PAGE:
CU student reporting on ECHL

As a life-long hockey fan and media and communication major my dream job is to be a sports journalist in the NHL. This year I’m getting my first hands-on experience as I’m covering the Adirondack Thunder of the ECHL for The Puck Authority.

I started writing for the Puck Authority about six months ago, and about three months in the site was looking to expand and start covering the ECHL. I was ecstatic about the opportunity, especially since it would be my first time having full press credentials.

Through the first month of the season, this opportunity has been everything I could ask for.

Although I’m not getting paid for my time I’m gaining valuable experience. Not only do I attend all home games, but I also watch all the away games on and do articles for each one of their road trips. One of the best parts of having press credentials in having access to the players post-game.

This not only helps me with interviewing but having those kinds of voices in my stories makes them a lot stronger.

Every journalist has their own little routine that they do when they are reporting, and I’ll give you an insight into what I do on gamedays.

Most games start at 7 pm but my night begins at 5 pm as I leave my house and take my hour drive down to the Cool Insuring Arena in Glens Falls, NY. Once I get to the arena, I go over the game notes and roster sheets that are provided to members of the press.

As the team hits the ice around 6 p.m. the first thing I do is start looking for the players on the roster who are not going to dress for that night’s game so I can cross them off my roster. Once I find out who the starting goaltender is, I start doing my research to see how he’s played this season and where he’s played throughout his career.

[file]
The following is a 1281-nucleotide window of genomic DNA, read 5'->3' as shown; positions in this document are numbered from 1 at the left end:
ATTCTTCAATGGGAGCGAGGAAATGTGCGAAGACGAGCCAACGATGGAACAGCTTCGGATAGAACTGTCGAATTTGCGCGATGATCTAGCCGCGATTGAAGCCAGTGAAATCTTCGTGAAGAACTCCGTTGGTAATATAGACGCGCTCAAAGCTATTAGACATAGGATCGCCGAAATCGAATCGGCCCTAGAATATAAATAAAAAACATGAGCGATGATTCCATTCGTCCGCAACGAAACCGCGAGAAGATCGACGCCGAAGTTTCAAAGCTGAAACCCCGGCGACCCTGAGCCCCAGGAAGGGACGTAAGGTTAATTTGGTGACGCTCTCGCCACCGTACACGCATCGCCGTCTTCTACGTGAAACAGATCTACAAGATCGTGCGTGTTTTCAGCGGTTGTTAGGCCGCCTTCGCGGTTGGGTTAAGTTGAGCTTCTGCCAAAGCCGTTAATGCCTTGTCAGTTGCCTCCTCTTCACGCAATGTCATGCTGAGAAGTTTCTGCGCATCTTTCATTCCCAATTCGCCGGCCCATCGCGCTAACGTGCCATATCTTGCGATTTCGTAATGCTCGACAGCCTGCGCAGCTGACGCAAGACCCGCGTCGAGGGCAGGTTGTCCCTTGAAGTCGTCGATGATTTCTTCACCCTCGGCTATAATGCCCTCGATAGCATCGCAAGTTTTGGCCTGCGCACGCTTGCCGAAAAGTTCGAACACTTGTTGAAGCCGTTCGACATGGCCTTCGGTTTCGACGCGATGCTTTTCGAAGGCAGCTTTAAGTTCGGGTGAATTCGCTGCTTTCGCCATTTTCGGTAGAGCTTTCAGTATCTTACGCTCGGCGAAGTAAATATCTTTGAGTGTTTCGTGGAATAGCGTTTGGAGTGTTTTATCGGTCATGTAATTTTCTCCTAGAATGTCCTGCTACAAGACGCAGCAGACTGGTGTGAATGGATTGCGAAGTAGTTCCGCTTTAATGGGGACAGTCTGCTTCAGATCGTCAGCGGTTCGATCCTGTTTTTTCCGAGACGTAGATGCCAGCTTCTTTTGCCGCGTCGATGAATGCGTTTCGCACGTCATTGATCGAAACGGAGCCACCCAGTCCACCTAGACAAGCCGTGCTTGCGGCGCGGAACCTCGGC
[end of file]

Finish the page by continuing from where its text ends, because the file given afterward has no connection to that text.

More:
Right before the game begins, I hop on Twitter and start my live tweeting the game, beginning with the starting line-ups.

Now as a fan you learn to dread the intermissions.

But as a journalist you love them.

These 18 minutes give me time to go over stats from the previous period, go over my notes that I took and most importantly grab some food and use the bathroom before the next period begins.

After the game the hardest part of the night begins starting with the interviews, now the problem is there is always one question that you always forget to ask, and it kills you inside.

After the interviews, I sit in an empty arena only surrounded by one other journalist who writes for the Post-Star. Once my article is done, I call my editor on my way home, make my final edits when I get home then call it a night and look forward to the next game.

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